Op-Ed: Reason to Hope for Fiscal Sanity
The Hill | September 17, 2013
For more than a decade, I have dedicated myself to sounding the alarm about our government’s fiscal mismanagement and promoting a change in course to preserve the American Dream for future generations. Now I am ending my full-time efforts so others can take the lead, especially younger Americans who have the most at stake.
The task ahead will be challenging, but based on what I’ve seen and heard, especially in my travels to all 50 states, we have more reason for hope than despair. Here’s why:
We the People are in charge.
Today we have a government that is neither representative of nor responsive to the American people. That can change if Americans insist on accountability and punish unduly partisan and ideological politicians in the voting booth.
The truth is, President Obama—like President Bush (43) before him—has failed to use the powers of his office to champion responsible reforms to the American people. And our leaders on Capitol Hill, both Republican and Democrat, have shown an appalling lack of courage in standing up to the extreme wings of their parties. As long as Republicans kowtow to those resisting any increases in revenue—despite a tripling of our national debt in the last decade—and Democrats knuckle under to those refusing to rein in the unsustainable costs of our social insurance systems, we will remain in political gridlock.
More than anyone else, I have gauged the will of my fellow citizens when it comes to fixing our government’s financial mismanagement—most recently in a nationwide bus tour through 27 states last fall. Their verdict could not be clearer. In gatherings across the country, with participants of every political stripe, we obtained 92 percent agreement on six key principles to guide a fiscal “grand bargain.” The reforms should lead to economic growth, and be socially equitable, culturally acceptable, mathematically accurate, politically feasible, and able to achieve meaningful bipartisan support. When we discussed specific reforms, most conservatives and liberals were willing to put aside ideology as long as proposals were deemed to be fair and part of a comprehensive plan.
That tells us that politicians in Washington can gain the public support they need for bold reforms as long as they explain our urgent need to act and then lay out responsible positions. I am convinced that over time political courage and leadership will be rewarded—and cowardice will be punished.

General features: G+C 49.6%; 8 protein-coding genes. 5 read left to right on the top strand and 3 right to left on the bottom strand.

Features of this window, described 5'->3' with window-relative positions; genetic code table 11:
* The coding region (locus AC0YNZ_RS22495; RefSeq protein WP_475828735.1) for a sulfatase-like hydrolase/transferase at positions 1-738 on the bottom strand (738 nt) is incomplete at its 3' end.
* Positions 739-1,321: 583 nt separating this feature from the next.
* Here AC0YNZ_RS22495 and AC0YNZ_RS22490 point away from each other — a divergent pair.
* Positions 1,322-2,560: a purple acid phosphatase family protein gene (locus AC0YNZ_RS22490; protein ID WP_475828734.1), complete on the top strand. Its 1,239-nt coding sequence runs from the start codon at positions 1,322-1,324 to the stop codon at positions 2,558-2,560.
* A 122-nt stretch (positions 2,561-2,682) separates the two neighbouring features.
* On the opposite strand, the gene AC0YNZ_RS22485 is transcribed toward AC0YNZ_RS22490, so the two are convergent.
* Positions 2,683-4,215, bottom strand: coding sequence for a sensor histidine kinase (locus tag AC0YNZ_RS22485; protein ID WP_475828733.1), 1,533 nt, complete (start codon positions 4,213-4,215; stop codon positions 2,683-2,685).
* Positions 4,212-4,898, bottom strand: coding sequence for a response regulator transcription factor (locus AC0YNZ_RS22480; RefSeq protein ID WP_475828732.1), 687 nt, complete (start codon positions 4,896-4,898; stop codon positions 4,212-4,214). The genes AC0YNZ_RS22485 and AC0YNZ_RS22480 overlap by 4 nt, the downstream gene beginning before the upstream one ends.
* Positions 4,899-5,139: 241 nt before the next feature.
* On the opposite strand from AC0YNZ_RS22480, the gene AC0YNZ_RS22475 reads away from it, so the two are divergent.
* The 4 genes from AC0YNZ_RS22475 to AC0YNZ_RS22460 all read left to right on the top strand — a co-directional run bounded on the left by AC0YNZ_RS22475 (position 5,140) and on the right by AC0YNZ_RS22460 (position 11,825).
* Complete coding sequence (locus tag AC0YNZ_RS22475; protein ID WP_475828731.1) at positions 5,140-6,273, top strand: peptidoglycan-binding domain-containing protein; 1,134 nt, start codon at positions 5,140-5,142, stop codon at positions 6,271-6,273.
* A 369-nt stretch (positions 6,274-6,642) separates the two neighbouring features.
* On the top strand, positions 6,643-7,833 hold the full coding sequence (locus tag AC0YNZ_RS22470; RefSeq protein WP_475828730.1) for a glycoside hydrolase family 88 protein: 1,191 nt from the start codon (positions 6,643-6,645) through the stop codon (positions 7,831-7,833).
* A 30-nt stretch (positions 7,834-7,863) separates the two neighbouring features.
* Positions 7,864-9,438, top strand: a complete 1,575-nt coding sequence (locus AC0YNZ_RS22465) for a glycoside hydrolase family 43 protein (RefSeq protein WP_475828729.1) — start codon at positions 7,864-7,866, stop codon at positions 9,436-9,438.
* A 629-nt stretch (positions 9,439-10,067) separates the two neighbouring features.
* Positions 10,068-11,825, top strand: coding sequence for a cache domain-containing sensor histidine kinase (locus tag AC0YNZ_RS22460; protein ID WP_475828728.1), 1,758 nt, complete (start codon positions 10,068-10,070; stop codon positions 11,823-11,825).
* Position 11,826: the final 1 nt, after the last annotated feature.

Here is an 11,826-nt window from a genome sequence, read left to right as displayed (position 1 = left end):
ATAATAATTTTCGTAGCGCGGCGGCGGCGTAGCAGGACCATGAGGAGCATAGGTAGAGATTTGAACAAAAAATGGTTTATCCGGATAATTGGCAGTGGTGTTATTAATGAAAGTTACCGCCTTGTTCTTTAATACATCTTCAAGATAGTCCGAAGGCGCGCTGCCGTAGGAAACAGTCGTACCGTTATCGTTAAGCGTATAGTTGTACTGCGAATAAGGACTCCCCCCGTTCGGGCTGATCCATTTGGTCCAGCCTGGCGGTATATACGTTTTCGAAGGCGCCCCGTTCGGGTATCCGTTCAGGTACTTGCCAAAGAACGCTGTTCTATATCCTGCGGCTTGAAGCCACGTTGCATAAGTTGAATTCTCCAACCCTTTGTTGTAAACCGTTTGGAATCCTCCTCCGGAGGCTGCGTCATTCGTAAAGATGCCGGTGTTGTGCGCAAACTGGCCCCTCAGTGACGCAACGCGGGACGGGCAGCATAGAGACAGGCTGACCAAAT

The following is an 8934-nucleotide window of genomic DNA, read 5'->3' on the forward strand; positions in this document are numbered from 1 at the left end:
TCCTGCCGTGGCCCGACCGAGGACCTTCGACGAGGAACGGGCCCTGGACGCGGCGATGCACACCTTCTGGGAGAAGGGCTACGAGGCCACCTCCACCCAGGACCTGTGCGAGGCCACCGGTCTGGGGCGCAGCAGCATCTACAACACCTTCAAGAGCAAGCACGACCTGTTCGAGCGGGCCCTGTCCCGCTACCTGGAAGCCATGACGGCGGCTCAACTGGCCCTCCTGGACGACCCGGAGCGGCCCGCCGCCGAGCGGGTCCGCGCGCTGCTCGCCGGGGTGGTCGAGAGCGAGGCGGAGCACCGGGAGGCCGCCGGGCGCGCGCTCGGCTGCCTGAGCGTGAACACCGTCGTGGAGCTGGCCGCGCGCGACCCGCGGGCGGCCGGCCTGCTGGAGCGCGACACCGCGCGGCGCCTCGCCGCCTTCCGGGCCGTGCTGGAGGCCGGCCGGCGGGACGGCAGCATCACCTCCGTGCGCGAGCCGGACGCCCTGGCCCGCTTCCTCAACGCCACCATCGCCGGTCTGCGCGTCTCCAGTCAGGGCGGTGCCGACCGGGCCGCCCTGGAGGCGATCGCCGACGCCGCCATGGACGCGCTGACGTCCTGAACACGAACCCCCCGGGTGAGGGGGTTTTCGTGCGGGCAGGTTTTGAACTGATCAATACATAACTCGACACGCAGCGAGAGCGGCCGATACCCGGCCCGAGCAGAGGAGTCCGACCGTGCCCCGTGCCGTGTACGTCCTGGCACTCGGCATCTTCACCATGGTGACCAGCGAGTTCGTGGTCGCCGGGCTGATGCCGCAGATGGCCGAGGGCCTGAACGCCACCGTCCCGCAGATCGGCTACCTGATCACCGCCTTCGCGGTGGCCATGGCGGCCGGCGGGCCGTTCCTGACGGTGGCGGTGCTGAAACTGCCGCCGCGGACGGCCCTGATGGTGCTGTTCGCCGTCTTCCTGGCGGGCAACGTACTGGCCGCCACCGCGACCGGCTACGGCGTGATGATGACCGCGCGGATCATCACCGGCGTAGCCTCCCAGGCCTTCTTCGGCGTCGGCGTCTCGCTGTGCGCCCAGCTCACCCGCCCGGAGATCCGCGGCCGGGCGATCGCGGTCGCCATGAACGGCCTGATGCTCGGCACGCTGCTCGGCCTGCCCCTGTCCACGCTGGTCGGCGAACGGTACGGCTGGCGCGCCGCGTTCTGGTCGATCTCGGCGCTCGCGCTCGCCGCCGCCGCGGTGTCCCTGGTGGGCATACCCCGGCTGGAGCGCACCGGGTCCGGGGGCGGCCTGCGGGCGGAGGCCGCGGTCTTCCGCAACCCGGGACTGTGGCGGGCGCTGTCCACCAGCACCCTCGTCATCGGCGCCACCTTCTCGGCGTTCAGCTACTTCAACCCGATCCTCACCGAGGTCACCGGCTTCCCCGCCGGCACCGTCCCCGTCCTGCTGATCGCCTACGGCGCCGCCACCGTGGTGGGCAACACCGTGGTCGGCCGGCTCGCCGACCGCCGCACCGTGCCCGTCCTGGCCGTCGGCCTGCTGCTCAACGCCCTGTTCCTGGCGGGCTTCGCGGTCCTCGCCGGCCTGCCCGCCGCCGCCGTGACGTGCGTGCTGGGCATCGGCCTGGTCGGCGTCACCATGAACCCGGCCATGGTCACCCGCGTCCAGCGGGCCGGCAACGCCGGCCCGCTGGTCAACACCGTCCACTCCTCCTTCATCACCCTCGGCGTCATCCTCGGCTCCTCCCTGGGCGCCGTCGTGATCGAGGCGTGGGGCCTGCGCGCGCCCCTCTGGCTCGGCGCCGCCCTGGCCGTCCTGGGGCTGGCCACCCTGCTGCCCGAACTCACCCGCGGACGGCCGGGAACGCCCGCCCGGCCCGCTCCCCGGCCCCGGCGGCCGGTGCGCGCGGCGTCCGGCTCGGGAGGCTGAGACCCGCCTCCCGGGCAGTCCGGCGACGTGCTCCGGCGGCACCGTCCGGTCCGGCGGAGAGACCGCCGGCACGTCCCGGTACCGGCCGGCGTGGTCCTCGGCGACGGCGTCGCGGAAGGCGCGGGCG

More policymakers are focused on the issue.
There is a growing roll call of present and former government officials who recognize the need to achieve a fiscal grand bargain. During Comeback America Initiative's (CAI) tour last fall, which engaged Americans on our nation’s deteriorating financial condition, we had the explicit support of, among others, two former chairmen of the Federal Reserve, two former chairs of the RNC and DNC, former directors of the Office of Management and Budget, and a who’s who of former governors, senators and representatives from both parties.
It is also clear from recent news reports that President Obama and Speaker John Boehner (R-Ohio) would like to strike a deal on a grand bargain. An increasing number of members are also acknowledging the reality that the status-quo is unacceptable and unsustainable. Hopefully, we will reach the tipping point where enough politicians in Washington will put the good of the country before the next presidential election.
More organizations have joined the cause.
CAI has been far from alone in its efforts. The Concord Coalition and the Committee for a Responsible Federal Budget have pushed for fiscal responsibility for a number of years, and now they are joined by newer organizations like Fix the Debt, the Peter G. Peterson Foundation, and The Institute for Truth in Accounting. The group No Labels is pushing for a new politics of bipartisan problem-solving, and the Government Transformation Initiative is a coalition of corporations, non-profits and others dedicated to changing the way government does business. There is even a Millennial-led organization, The Can Kicks Back, which is mobilizing young people to fight for their fiscal future. The grassroots efforts of these and other organizations, coupled with the pressures they’ll bring to bear in Washington, will augur well for our future.
Clearly the hole we have dug ourselves is deep, and getting deeper, and our political system is badly broken. But I am hopeful about our ultimate prospects for success. We the People have awakened, and Washington is slowly waking up, too. If we act boldly and responsibly, our best days will surely lie ahead.